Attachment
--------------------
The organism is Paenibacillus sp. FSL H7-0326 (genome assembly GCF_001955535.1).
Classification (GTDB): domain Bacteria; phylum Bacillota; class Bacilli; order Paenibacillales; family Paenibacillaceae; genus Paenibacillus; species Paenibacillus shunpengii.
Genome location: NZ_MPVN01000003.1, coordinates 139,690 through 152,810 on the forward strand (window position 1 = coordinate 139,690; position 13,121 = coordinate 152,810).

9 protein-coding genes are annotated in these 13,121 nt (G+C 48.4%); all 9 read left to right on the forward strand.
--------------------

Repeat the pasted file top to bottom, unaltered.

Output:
The organism is Paenibacillus sp. FSL H7-0326 (genome assembly GCF_001955535.1).
Classification (GTDB): domain Bacteria; phylum Bacillota; class Bacilli; order Paenibacillales; family Paenibacillaceae; genus Paenibacillus; species Paenibacillus shunpengii.
Genome location: NZ_MPVN01000003.1, coordinates 139,690 through 152,810 on the forward strand (window position 1 = coordinate 139,690; position 13,121 = coordinate 152,810).

9 protein-coding genes are annotated in these 13,121 nt (G+C 48.4%); all 9 read left to right on the forward strand.